I’m not sure if I threw my back out. After this past winter, I don’t have the strength to throw out anything.
During the last arctic blast of winter – which delivered a dumping of snow FedExed overnight from the Ural Mountains directly to my lumbar region – I did something to my back. All because of shoveling what amounted to six or so inches, but felt like I had hoisted a team of wet Siberian Huskies that had been dipped in sleet.
My shoulder blades are now threatening to dislocate to Florida.
In Chicago, where winter isn’t officially over until July, March is the tipping point. By then the snow blower is usually out of gas and no coddling will bring it back to life. Like a foul-weather friend, I run back into the arms of my spurned shovel. We’re planning a cruise together once my spine is realigned.
In my neighborhood, the first sign of spring is when you spot a desperate man hugging a wheezing Toro and attempting CPR. Minutes later, he will be seen shoveling the driveway while his wife nervously peeks out the window clutching a Durable Power of Attorney for Health Care.
Here in the Midwest, we are cynical enough not to be duped by hints of spring. A refreshing aperitif of a 70-degree day will be followed by a numbing sub-zero chaser. This is usually accompanied by what our local weathercasters enjoy referring to as “a light, wintry mix.” This makes the forecast seem like a side order of seasonal vegetables. In fact, it’s an apocalypse of freezing rain and hailstones that will send your emerging daylilies into the witness protection program.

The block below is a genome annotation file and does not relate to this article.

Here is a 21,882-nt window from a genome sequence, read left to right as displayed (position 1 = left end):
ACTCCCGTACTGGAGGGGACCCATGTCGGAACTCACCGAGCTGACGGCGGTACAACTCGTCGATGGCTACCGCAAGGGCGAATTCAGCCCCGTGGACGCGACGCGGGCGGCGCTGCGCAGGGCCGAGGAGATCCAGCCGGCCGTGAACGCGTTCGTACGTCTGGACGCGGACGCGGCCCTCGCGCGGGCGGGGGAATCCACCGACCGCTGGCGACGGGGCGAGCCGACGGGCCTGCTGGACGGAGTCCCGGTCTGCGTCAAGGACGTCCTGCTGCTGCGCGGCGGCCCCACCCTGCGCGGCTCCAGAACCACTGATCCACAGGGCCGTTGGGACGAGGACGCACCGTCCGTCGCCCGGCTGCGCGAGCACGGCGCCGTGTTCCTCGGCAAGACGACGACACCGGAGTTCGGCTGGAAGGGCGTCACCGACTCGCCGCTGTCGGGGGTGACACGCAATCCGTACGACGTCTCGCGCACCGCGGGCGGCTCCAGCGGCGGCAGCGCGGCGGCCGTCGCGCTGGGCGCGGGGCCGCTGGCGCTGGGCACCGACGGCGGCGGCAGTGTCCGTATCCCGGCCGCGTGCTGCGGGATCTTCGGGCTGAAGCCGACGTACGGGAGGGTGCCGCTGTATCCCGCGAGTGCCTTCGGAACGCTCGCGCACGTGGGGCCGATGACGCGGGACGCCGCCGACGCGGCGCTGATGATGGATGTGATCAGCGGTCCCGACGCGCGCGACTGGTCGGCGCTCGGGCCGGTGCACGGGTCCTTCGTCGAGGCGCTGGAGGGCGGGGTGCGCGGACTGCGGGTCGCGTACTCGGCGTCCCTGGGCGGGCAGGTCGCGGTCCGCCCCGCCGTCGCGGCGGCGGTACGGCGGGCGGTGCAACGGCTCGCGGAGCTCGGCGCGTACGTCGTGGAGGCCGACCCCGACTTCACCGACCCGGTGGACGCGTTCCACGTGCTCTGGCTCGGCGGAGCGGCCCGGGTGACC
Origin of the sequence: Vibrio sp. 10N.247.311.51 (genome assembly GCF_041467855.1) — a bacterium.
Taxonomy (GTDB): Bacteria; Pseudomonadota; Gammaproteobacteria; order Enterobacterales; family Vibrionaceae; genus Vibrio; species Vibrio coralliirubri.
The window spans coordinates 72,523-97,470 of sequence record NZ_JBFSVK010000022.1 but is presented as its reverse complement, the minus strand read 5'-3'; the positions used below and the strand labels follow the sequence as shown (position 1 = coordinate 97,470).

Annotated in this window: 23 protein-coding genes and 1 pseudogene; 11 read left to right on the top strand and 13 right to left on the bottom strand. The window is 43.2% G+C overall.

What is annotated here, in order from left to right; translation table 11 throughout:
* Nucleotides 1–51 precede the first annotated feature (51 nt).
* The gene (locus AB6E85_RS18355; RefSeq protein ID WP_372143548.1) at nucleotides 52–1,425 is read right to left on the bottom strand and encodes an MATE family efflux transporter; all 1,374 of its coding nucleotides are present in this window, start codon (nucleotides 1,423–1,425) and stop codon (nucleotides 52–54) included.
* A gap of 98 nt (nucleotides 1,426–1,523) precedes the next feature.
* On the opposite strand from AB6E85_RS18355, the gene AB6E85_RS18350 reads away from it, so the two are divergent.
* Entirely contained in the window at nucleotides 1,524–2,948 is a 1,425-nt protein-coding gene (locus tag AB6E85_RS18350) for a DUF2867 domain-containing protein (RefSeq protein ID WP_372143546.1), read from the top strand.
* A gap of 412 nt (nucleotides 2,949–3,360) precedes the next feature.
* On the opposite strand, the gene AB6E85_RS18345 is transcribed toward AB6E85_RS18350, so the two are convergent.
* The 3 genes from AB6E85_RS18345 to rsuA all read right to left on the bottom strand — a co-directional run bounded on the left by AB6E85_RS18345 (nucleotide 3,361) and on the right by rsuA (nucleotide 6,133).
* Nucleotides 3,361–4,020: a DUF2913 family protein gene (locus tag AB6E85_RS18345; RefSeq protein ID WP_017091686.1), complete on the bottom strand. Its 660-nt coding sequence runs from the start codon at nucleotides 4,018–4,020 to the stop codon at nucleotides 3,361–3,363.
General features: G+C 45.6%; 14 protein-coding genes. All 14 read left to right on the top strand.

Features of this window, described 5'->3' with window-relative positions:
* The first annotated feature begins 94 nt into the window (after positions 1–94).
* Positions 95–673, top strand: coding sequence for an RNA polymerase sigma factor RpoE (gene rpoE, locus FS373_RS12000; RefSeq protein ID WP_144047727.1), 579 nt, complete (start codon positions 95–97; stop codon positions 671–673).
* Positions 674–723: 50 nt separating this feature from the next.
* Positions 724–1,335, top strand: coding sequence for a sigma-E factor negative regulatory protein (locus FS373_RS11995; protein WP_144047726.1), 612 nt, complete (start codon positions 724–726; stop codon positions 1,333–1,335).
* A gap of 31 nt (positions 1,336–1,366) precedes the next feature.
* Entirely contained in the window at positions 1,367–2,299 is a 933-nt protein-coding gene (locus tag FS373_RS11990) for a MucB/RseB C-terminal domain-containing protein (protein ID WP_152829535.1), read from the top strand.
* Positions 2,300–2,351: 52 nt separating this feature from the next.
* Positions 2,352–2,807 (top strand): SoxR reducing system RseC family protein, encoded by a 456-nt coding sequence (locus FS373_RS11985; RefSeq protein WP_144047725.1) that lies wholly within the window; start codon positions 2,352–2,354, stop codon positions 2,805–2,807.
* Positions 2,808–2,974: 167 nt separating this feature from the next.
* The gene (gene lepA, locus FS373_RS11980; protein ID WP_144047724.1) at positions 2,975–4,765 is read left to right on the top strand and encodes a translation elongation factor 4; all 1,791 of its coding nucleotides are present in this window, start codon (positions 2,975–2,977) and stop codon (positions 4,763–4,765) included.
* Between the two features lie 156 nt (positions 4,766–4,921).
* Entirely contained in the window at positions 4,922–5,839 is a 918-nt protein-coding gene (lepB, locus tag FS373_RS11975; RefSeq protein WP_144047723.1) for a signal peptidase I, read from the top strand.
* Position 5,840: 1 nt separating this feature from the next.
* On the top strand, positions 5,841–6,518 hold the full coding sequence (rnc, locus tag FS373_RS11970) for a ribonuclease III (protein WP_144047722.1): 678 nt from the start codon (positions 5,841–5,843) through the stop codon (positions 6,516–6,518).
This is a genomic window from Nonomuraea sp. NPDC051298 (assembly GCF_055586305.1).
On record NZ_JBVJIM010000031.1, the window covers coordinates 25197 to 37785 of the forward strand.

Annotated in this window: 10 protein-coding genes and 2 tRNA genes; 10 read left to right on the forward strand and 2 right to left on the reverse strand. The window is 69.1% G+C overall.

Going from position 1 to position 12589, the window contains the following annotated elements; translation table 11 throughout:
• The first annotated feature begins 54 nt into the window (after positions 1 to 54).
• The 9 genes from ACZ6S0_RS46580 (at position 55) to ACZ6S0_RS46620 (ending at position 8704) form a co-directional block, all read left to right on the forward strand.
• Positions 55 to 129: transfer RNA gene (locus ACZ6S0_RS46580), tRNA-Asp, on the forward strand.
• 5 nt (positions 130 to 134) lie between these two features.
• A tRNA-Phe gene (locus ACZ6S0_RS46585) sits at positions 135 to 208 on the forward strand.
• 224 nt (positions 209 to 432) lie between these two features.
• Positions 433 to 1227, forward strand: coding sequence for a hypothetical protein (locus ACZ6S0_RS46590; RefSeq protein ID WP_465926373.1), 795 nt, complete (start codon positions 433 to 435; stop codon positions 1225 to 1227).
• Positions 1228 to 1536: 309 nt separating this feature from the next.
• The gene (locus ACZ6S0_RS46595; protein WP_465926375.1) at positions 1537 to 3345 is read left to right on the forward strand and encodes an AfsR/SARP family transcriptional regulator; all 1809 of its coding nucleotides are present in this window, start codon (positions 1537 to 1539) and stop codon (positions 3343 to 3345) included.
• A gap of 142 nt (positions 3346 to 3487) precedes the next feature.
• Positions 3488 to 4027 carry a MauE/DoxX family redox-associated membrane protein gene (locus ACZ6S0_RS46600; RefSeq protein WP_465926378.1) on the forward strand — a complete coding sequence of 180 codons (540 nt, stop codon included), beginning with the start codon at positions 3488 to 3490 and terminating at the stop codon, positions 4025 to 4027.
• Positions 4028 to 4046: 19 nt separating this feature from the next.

Each spring, as reliably as the return of the migratory Marshmallow Peep, the tabloid entertainment shows air the same clip of a sun-kissed Christie Brinkley squeezing in one last slalom during the Aspen Supermodel Downhill Invitational. Sporting a cheery parka without salt stains, she can be seen breezing around a powdery mountaintop looking impossibly rejuvenated.
I usually catch the Christie segment on the heels of a major Midwest snowstorm after spending six hours in the alley trying to shovel out a parking spot the size of a welcome mat.
My designated uniform for snow removal is the same grubby parka I wore in high school. It has managed to retain gas fumes from the last four decades of plowing. My parka is so loaded with fossil fuels that it may be responsible for global warming.
And here’s an inconvenient truth: In reality, there are only two days of perfect San Diego weather in Chicago. You will have a sinus headache during one of them and be stuck in the house unable to lift your head to look out the window.
The other day? You’ll be sequestered in a distant relative’s basement attending a middle-school graduation party you can’t get out of. By the time you leave at sunset, the only thing you’ll have to show for a stellar day is that queasy feeling that comes from eating half a sheet cake covered with blue frosting.
But all is not bleak on the weather-beaten front. This year, Daylight Savings Time came three weeks early. And not a moment too soon. I can use the extra hour of daylight to locate a chiropractor.